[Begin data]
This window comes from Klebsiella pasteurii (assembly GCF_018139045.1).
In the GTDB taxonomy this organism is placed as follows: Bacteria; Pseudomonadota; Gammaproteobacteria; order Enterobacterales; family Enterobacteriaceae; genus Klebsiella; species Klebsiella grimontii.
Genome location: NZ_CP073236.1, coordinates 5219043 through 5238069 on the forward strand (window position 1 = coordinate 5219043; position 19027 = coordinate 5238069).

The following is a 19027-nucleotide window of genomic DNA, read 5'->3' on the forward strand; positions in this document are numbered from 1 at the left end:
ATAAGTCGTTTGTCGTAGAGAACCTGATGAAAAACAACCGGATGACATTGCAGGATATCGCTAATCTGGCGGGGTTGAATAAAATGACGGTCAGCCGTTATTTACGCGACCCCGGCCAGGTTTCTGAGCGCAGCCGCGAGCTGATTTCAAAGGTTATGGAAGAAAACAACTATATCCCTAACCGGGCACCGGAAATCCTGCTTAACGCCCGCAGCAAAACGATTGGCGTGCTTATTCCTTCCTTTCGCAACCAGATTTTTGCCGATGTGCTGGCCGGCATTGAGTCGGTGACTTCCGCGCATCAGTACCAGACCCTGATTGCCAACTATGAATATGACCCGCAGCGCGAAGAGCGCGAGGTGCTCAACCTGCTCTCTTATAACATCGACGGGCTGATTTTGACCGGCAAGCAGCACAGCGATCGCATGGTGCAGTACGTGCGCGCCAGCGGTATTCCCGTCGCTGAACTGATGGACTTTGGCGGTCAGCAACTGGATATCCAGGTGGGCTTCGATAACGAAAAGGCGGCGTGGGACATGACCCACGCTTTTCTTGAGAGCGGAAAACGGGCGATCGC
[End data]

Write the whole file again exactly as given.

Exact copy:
This window comes from Klebsiella pasteurii (assembly GCF_018139045.1).
In the GTDB taxonomy this organism is placed as follows: Bacteria; Pseudomonadota; Gammaproteobacteria; order Enterobacterales; family Enterobacteriaceae; genus Klebsiella; species Klebsiella grimontii.
Genome location: NZ_CP073236.1, coordinates 5219043 through 5238069 on the forward strand (window position 1 = coordinate 5219043; position 19027 = coordinate 5238069).

The following is a 19027-nucleotide window of genomic DNA, read 5'->3' on the forward strand; positions in this document are numbered from 1 at the left end:
ATAAGTCGTTTGTCGTAGAGAACCTGATGAAAAACAACCGGATGACATTGCAGGATATCGCTAATCTGGCGGGGTTGAATAAAATGACGGTCAGCCGTTATTTACGCGACCCCGGCCAGGTTTCTGAGCGCAGCCGCGAGCTGATTTCAAAGGTTATGGAAGAAAACAACTATATCCCTAACCGGGCACCGGAAATCCTGCTTAACGCCCGCAGCAAAACGATTGGCGTGCTTATTCCTTCCTTTCGCAACCAGATTTTTGCCGATGTGCTGGCCGGCATTGAGTCGGTGACTTCCGCGCATCAGTACCAGACCCTGATTGCCAACTATGAATATGACCCGCAGCGCGAAGAGCGCGAGGTGCTCAACCTGCTCTCTTATAACATCGACGGGCTGATTTTGACCGGCAAGCAGCACAGCGATCGCATGGTGCAGTACGTGCGCGCCAGCGGTATTCCCGTCGCTGAACTGATGGACTTTGGCGGTCAGCAACTGGATATCCAGGTGGGCTTCGATAACGAAAAGGCGGCGTGGGACATGACCCACGCTTTTCTTGAGAGCGGAAAACGGGCGATCGC